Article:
But, the critique of dinosaurs as stupid and unfit is deeply flawed. In 1980, the same year I went to Reims, and the same year Cosmos came out, the father-and-son team of Luis and Walter Alvarez at Berkeley found that dinosaurs were wiped out by a giant asteroid impact. They found high levels of iridium dust in the so-called K-T boundary at the end of the Cretaceous. The dinosaurs weren’t lame; the dinosaurs got hit by a natural disaster. It wasn’t their fault, so we don’t have to be judgmental about dinosaurs. When I was a kid, before 1980, dinosaurs were misunderstood, and their fate was projected back onto them. I think that the same thing can go for metal and for Gothic architecture. I will leave the defense of heavy metal to my favorite book of cultural criticism, Robert Walser’s Running With The Devil; it’s a brilliant book, managing to be both erudite and convincing about the aesthetics of metal. My mandate, meanwhile, is to discuss Gothic and its geometrical order, which can best be appreciated in light of some other recent developments.
One other thing that happened around 1980 is that computer modeling took a big step forward, with the discovery of the mathematical objects called fractals. Over the past three decades, therefore, as new techniques have emerged for the study of complex systems, there has been an increasing recognition that not all order is simple. Fractals are mathematical objects whose construction is based on a simple recipe that runs over and over recursively. This is the way that a lot of computer graphics people in the movie industry make CGI imagery; they use recursive recipes to generate objects and textures. Such things look chaotic, and they are associated with a branch of mathematics called chaos theory, but they are actually growing in terms of well-defined rules. This is especially clear in the most famous fractal of all, the so-called Mandelbrot Set. It’s essentially the map of a set of points in a mathematical plane that stays in the same region when the generating recipe is run ad infinitum. It turns out the boundary of that set is infinitely complex, so it has a lot of texture and detail like a Gothic cathedral does. And each of these little subunits resembles the whole. This is what mathematicians call self-similarity.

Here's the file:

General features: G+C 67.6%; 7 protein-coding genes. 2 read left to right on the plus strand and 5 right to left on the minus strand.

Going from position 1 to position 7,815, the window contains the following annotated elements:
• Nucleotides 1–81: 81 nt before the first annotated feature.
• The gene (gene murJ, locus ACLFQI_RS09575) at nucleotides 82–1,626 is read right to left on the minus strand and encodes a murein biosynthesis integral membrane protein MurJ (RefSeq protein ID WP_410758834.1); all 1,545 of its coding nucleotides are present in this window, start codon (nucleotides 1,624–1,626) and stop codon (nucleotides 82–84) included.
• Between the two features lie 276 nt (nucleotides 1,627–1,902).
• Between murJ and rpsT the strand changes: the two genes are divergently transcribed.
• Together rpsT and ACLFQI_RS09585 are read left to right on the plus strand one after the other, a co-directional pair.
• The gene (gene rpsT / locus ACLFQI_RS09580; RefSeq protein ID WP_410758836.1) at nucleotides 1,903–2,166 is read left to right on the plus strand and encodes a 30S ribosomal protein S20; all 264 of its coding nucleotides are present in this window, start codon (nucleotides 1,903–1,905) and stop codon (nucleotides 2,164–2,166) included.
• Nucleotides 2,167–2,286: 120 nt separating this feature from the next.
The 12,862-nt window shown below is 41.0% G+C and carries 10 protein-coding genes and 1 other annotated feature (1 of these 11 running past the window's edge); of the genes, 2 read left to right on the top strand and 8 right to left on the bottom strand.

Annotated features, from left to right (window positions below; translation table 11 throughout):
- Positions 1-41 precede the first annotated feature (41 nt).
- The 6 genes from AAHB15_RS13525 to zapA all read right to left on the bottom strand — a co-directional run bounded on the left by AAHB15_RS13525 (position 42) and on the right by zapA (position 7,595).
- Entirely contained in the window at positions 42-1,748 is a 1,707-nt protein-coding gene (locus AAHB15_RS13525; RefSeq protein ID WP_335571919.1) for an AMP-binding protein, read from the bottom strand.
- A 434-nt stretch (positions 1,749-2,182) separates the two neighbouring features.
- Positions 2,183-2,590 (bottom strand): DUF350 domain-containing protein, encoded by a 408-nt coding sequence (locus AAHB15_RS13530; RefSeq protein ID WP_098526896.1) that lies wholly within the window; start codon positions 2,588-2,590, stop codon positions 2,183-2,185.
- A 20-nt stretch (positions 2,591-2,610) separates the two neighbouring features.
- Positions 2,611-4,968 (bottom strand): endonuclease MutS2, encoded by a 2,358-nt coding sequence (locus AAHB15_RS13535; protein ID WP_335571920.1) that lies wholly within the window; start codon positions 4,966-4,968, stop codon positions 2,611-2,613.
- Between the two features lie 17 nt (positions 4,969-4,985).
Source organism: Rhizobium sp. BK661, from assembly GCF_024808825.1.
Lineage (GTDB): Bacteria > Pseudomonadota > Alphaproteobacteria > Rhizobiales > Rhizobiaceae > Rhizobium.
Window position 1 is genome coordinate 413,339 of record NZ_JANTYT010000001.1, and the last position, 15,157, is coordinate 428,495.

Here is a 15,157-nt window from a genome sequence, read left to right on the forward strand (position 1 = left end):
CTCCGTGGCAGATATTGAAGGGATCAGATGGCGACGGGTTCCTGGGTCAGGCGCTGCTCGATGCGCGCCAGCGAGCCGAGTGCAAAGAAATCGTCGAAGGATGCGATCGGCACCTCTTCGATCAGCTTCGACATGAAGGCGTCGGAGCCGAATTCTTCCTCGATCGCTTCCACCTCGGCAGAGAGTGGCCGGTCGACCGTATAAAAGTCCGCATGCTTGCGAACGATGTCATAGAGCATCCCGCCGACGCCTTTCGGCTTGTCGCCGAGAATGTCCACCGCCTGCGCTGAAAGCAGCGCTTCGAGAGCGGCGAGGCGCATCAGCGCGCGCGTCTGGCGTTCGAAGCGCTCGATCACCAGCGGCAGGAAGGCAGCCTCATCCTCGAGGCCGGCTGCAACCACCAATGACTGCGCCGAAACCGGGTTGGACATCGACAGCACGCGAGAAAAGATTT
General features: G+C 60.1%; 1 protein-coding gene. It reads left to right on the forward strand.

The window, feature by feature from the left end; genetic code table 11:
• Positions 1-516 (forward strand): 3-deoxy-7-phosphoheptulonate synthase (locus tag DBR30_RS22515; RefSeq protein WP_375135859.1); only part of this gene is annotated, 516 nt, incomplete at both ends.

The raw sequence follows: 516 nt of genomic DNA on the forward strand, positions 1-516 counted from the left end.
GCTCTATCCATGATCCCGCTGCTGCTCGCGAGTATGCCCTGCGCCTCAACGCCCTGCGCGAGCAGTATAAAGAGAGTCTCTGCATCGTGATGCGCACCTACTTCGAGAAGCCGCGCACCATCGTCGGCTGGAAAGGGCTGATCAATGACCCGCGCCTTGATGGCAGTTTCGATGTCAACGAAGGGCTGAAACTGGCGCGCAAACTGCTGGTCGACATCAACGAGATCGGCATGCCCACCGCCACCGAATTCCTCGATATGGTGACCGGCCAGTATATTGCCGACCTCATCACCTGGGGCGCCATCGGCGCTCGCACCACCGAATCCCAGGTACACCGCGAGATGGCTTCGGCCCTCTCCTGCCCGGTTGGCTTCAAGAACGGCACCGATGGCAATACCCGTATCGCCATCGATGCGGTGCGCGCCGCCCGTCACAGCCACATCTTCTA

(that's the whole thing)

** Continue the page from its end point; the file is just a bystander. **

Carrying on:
Self-similarity can also be seen in simpler examples. Imagine taking a cube whose surfaces are subdivided into 3 x 3 grids like a Rubik’s cube, and subtracting away everything except the eight sub-cubes in its corners. If you do the same thing to sub-cubes on and on and on ad infinitum, you eventually get a kind of cubist Swiss cheese that’s called Cantor Dust, which has a total volume of zero. In another simple example, the Koch Snowflake, you just take an equilateral triangle and append three smaller triangles to get a Star of David. You do the same thing to each of the little pieces and so on and so on, in a process that can go on infinitely, in principle (Figure 6). One thing that’s neat about that is that it has a finite area but it a theoretically infinite perimeter if you keep going. It also exemplifies the principle of self-similarity; each little sub-snowflake is like a miniature copy of the whole. That is the same aesthetic principle that you see at work on the façade of Strasbourg.
Now, it’s not only Gothic architecture that has this sort of quasi-fractal self-similarity. You can see it in Islamic architecture, as in the amazing vaults from the Alhambra in Spain. It’s a powerful principle of formal generation in nature, which you can see in sunflowers, and in pinecones. This makes sense because it’s a kind of growth principle that goes through steps. It thus relates to the mathematical series called Fibonacci’s Series, in which each term is the sum of the two preceding. The series thus begins 1, 1, 2, 3, 5, 8, and so forth. If you take these numbers as the side lengths of adjacent squares, they can be arranged into a spiral pattern like that of a chambered nautilus shell (Figure 7). As the rectangular framing figure grows, the ratio of its longer side to its shorter side goes: 1/1=1, 2/1=2, 3/2=1.5, 5/3=1.666, 8/5=1.6, and so on, eventually converging to a value of around 1.618. This special ratio, known as the Golden Section, harmonically relates the whole to the part in accord with the equation whole/part=part/(whole-part). Writing this as x/1=1/(x-1), or x2-x-1=0, we can solve for x=(1+√5)/2=1.618… using the quadratic formula.
In the Middle Ages the quadratic formula was unknown. But you can arrive at the Golden Section without it, just by just taking a square, dividing it into a half, and swinging the diagonal out of that half square. So that begins to connect to something that a draftsman can plausibly do as he is drawing a cathedral. If we really want to understand in detail how Gothic cathedrals were made—and I do—then it helps to look at original medieval documents like the pinnacle design booklets that were published in the 15th century by a builder named Mathes Roriczer. He describes a design process that has a quasi-fractal order. He says that you start with a square, rotating a square within it, then rotating another square within that, and untwisting it. You go through this series of recursive steps to make the base. Then you stack these modules up into the third dimension this is a process that Germans call “Auszug,” pulling the form from the two-dimensional plane into three-dimensional space. Roriczer is trying to tell us how Gothic designers worked, but his writings are inadequate to the task: they are short, and they are tedious to read, combining the worst features of math books and cook books. Also, he deals only with pinnacles, which don’t display all the complexity of full buildings.